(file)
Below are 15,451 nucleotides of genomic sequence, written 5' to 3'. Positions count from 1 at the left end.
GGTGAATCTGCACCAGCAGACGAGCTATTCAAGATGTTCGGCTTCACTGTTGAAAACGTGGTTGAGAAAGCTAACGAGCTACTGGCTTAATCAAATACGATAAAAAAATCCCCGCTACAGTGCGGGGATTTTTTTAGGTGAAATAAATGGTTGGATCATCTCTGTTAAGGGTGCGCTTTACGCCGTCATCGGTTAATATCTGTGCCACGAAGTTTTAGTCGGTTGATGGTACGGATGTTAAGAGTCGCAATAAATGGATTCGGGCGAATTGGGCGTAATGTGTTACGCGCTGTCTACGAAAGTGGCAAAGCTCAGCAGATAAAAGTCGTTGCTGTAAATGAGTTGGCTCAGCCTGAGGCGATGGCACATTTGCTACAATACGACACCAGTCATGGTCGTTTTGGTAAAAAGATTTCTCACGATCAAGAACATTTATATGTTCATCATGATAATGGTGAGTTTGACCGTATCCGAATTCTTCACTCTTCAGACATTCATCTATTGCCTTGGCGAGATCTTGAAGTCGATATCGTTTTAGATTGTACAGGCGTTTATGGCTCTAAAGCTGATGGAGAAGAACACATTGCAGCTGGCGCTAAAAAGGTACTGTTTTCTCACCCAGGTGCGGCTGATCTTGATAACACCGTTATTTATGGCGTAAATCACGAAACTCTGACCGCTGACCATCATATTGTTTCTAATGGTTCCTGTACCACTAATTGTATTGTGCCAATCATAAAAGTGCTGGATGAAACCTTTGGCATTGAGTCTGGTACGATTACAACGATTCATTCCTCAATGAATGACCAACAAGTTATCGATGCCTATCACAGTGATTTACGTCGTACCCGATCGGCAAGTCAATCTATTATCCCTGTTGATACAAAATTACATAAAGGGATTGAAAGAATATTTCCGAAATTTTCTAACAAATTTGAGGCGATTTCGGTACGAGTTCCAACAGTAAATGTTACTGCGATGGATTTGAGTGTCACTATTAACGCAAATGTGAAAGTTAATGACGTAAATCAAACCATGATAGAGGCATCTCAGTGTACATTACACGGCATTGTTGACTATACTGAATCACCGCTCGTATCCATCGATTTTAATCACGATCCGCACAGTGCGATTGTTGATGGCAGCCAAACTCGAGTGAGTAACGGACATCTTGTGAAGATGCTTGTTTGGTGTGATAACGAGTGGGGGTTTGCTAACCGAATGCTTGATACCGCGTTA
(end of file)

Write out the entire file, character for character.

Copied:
Below are 15,451 nucleotides of genomic sequence, written 5' to 3'. Positions count from 1 at the left end.
GGTGAATCTGCACCAGCAGACGAGCTATTCAAGATGTTCGGCTTCACTGTTGAAAACGTGGTTGAGAAAGCTAACGAGCTACTGGCTTAATCAAATACGATAAAAAAATCCCCGCTACAGTGCGGGGATTTTTTTAGGTGAAATAAATGGTTGGATCATCTCTGTTAAGGGTGCGCTTTACGCCGTCATCGGTTAATATCTGTGCCACGAAGTTTTAGTCGGTTGATGGTACGGATGTTAAGAGTCGCAATAAATGGATTCGGGCGAATTGGGCGTAATGTGTTACGCGCTGTCTACGAAAGTGGCAAAGCTCAGCAGATAAAAGTCGTTGCTGTAAATGAGTTGGCTCAGCCTGAGGCGATGGCACATTTGCTACAATACGACACCAGTCATGGTCGTTTTGGTAAAAAGATTTCTCACGATCAAGAACATTTATATGTTCATCATGATAATGGTGAGTTTGACCGTATCCGAATTCTTCACTCTTCAGACATTCATCTATTGCCTTGGCGAGATCTTGAAGTCGATATCGTTTTAGATTGTACAGGCGTTTATGGCTCTAAAGCTGATGGAGAAGAACACATTGCAGCTGGCGCTAAAAAGGTACTGTTTTCTCACCCAGGTGCGGCTGATCTTGATAACACCGTTATTTATGGCGTAAATCACGAAACTCTGACCGCTGACCATCATATTGTTTCTAATGGTTCCTGTACCACTAATTGTATTGTGCCAATCATAAAAGTGCTGGATGAAACCTTTGGCATTGAGTCTGGTACGATTACAACGATTCATTCCTCAATGAATGACCAACAAGTTATCGATGCCTATCACAGTGATTTACGTCGTACCCGATCGGCAAGTCAATCTATTATCCCTGTTGATACAAAATTACATAAAGGGATTGAAAGAATATTTCCGAAATTTTCTAACAAATTTGAGGCGATTTCGGTACGAGTTCCAACAGTAAATGTTACTGCGATGGATTTGAGTGTCACTATTAACGCAAATGTGAAAGTTAATGACGTAAATCAAACCATGATAGAGGCATCTCAGTGTACATTACACGGCATTGTTGACTATACTGAATCACCGCTCGTATCCATCGATTTTAATCACGATCCGCACAGTGCGATTGTTGATGGCAGCCAAACTCGAGTGAGTAACGGACATCTTGTGAAGATGCTTGTTTGGTGTGATAACGAGTGGGGGTTTGCTAACCGAATGCTTGATACCGCGTTA